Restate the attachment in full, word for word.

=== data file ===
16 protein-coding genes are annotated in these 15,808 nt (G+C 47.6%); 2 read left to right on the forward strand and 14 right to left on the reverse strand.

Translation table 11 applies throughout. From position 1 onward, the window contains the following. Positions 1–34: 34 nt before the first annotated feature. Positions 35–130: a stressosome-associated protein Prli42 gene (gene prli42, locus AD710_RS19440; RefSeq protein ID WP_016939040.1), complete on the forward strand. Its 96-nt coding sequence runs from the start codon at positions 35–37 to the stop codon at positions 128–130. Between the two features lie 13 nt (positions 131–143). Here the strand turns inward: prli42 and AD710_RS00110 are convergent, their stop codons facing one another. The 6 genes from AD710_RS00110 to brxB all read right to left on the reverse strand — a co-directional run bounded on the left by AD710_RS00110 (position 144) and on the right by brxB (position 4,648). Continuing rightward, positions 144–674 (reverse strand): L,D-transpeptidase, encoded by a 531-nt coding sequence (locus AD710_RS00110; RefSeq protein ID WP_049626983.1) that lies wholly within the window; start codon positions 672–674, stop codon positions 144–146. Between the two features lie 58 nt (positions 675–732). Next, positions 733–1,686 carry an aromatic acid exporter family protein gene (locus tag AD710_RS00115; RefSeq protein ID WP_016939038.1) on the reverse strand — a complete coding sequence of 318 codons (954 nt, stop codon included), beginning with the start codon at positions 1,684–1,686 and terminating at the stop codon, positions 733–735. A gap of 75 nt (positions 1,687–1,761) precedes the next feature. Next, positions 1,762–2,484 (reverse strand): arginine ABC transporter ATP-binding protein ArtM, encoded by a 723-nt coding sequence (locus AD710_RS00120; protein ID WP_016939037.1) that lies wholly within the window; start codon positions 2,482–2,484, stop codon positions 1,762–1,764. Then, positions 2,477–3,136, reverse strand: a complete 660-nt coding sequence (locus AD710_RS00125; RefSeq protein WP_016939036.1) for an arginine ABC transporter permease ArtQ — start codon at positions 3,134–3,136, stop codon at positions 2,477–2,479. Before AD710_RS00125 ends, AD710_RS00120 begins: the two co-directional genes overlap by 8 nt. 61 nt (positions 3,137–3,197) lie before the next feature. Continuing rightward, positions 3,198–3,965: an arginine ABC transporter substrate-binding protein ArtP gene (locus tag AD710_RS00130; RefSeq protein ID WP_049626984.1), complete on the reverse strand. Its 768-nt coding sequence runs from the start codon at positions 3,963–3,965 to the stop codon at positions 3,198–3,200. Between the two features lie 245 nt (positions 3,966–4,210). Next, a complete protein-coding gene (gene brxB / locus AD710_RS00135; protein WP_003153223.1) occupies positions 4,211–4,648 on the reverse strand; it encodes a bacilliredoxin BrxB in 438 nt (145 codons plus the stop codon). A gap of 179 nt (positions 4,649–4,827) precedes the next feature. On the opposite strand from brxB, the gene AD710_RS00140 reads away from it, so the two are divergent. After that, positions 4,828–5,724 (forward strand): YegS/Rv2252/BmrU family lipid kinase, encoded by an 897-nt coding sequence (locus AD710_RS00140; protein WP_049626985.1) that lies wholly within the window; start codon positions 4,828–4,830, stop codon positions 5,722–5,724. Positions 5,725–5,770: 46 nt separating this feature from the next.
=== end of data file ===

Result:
16 protein-coding genes are annotated in these 15,808 nt (G+C 47.6%); 2 read left to right on the forward strand and 14 right to left on the reverse strand.

Translation table 11 applies throughout. From position 1 onward, the window contains the following. Positions 1–34: 34 nt before the first annotated feature. Positions 35–130: a stressosome-associated protein Prli42 gene (gene prli42, locus AD710_RS19440; RefSeq protein ID WP_016939040.1), complete on the forward strand. Its 96-nt coding sequence runs from the start codon at positions 35–37 to the stop codon at positions 128–130. Between the two features lie 13 nt (positions 131–143). Here the strand turns inward: prli42 and AD710_RS00110 are convergent, their stop codons facing one another. The 6 genes from AD710_RS00110 to brxB all read right to left on the reverse strand — a co-directional run bounded on the left by AD710_RS00110 (position 144) and on the right by brxB (position 4,648). Continuing rightward, positions 144–674 (reverse strand): L,D-transpeptidase, encoded by a 531-nt coding sequence (locus AD710_RS00110; RefSeq protein ID WP_049626983.1) that lies wholly within the window; start codon positions 672–674, stop codon positions 144–146. Between the two features lie 58 nt (positions 675–732). Next, positions 733–1,686 carry an aromatic acid exporter family protein gene (locus tag AD710_RS00115; RefSeq protein ID WP_016939038.1) on the reverse strand — a complete coding sequence of 318 codons (954 nt, stop codon included), beginning with the start codon at positions 1,684–1,686 and terminating at the stop codon, positions 733–735. A gap of 75 nt (positions 1,687–1,761) precedes the next feature. Next, positions 1,762–2,484 (reverse strand): arginine ABC transporter ATP-binding protein ArtM, encoded by a 723-nt coding sequence (locus AD710_RS00120; protein ID WP_016939037.1) that lies wholly within the window; start codon positions 2,482–2,484, stop codon positions 1,762–1,764. Then, positions 2,477–3,136, reverse strand: a complete 660-nt coding sequence (locus AD710_RS00125; RefSeq protein WP_016939036.1) for an arginine ABC transporter permease ArtQ — start codon at positions 3,134–3,136, stop codon at positions 2,477–2,479. Before AD710_RS00125 ends, AD710_RS00120 begins: the two co-directional genes overlap by 8 nt. 61 nt (positions 3,137–3,197) lie before the next feature. Continuing rightward, positions 3,198–3,965: an arginine ABC transporter substrate-binding protein ArtP gene (locus tag AD710_RS00130; RefSeq protein ID WP_049626984.1), complete on the reverse strand. Its 768-nt coding sequence runs from the start codon at positions 3,963–3,965 to the stop codon at positions 3,198–3,200. Between the two features lie 245 nt (positions 3,966–4,210). Next, a complete protein-coding gene (gene brxB / locus AD710_RS00135; protein WP_003153223.1) occupies positions 4,211–4,648 on the reverse strand; it encodes a bacilliredoxin BrxB in 438 nt (145 codons plus the stop codon). A gap of 179 nt (positions 4,649–4,827) precedes the next feature. On the opposite strand from brxB, the gene AD710_RS00140 reads away from it, so the two are divergent. After that, positions 4,828–5,724 (forward strand): YegS/Rv2252/BmrU family lipid kinase, encoded by an 897-nt coding sequence (locus AD710_RS00140; protein WP_049626985.1) that lies wholly within the window; start codon positions 4,828–4,830, stop codon positions 5,722–5,724. Positions 5,725–5,770: 46 nt separating this feature from the next.